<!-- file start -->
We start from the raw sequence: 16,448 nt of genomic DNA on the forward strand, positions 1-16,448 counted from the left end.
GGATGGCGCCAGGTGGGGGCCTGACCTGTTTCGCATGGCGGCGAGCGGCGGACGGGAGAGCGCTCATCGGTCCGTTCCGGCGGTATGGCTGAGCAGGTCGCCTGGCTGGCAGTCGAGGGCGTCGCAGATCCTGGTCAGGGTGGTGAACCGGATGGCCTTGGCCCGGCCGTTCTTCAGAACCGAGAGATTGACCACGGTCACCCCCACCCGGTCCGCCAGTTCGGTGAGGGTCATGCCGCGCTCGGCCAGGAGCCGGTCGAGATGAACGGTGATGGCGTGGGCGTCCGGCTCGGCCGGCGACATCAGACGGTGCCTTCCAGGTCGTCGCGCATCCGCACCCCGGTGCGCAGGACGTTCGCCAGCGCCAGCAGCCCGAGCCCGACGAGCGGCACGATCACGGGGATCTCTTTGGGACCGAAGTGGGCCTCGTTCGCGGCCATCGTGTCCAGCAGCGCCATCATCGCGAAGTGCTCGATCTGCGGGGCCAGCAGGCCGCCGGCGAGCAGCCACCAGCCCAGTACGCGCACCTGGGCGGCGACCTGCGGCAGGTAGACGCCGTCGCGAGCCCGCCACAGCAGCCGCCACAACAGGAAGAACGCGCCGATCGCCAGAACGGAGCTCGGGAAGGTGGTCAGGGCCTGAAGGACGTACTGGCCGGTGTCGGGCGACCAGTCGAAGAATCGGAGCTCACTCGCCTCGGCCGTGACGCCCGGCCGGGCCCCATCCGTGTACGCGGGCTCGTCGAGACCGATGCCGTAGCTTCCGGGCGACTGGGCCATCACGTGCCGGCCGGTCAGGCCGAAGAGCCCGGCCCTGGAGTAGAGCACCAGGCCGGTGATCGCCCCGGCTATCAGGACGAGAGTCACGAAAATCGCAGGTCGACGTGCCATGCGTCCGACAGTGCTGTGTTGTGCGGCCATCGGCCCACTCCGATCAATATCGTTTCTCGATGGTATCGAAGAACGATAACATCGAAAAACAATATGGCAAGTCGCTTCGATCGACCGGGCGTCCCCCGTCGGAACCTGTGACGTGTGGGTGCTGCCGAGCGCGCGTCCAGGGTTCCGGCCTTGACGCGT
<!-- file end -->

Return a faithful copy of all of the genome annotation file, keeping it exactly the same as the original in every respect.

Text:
We start from the raw sequence: 16,448 nt of genomic DNA on the forward strand, positions 1-16,448 counted from the left end.
GGATGGCGCCAGGTGGGGGCCTGACCTGTTTCGCATGGCGGCGAGCGGCGGACGGGAGAGCGCTCATCGGTCCGTTCCGGCGGTATGGCTGAGCAGGTCGCCTGGCTGGCAGTCGAGGGCGTCGCAGATCCTGGTCAGGGTGGTGAACCGGATGGCCTTGGCCCGGCCGTTCTTCAGAACCGAGAGATTGACCACGGTCACCCCCACCCGGTCCGCCAGTTCGGTGAGGGTCATGCCGCGCTCGGCCAGGAGCCGGTCGAGATGAACGGTGATGGCGTGGGCGTCCGGCTCGGCCGGCGACATCAGACGGTGCCTTCCAGGTCGTCGCGCATCCGCACCCCGGTGCGCAGGACGTTCGCCAGCGCCAGCAGCCCGAGCCCGACGAGCGGCACGATCACGGGGATCTCTTTGGGACCGAAGTGGGCCTCGTTCGCGGCCATCGTGTCCAGCAGCGCCATCATCGCGAAGTGCTCGATCTGCGGGGCCAGCAGGCCGCCGGCGAGCAGCCACCAGCCCAGTACGCGCACCTGGGCGGCGACCTGCGGCAGGTAGACGCCGTCGCGAGCCCGCCACAGCAGCCGCCACAACAGGAAGAACGCGCCGATCGCCAGAACGGAGCTCGGGAAGGTGGTCAGGGCCTGAAGGACGTACTGGCCGGTGTCGGGCGACCAGTCGAAGAATCGGAGCTCACTCGCCTCGGCCGTGACGCCCGGCCGGGCCCCATCCGTGTACGCGGGCTCGTCGAGACCGATGCCGTAGCTTCCGGGCGACTGGGCCATCACGTGCCGGCCGGTCAGGCCGAAGAGCCCGGCCCTGGAGTAGAGCACCAGGCCGGTGATCGCCCCGGCTATCAGGACGAGAGTCACGAAAATCGCAGGTCGACGTGCCATGCGTCCGACAGTGCTGTGTTGTGCGGCCATCGGCCCACTCCGATCAATATCGTTTCTCGATGGTATCGAAGAACGATAACATCGAAAAACAATATGGCAAGTCGCTTCGATCGACCGGGCGTCCCCCGTCGGAACCTGTGACGTGTGGGTGCTGCCGAGCGCGCGTCCAGGGTTCCGGCCTTGACGCGT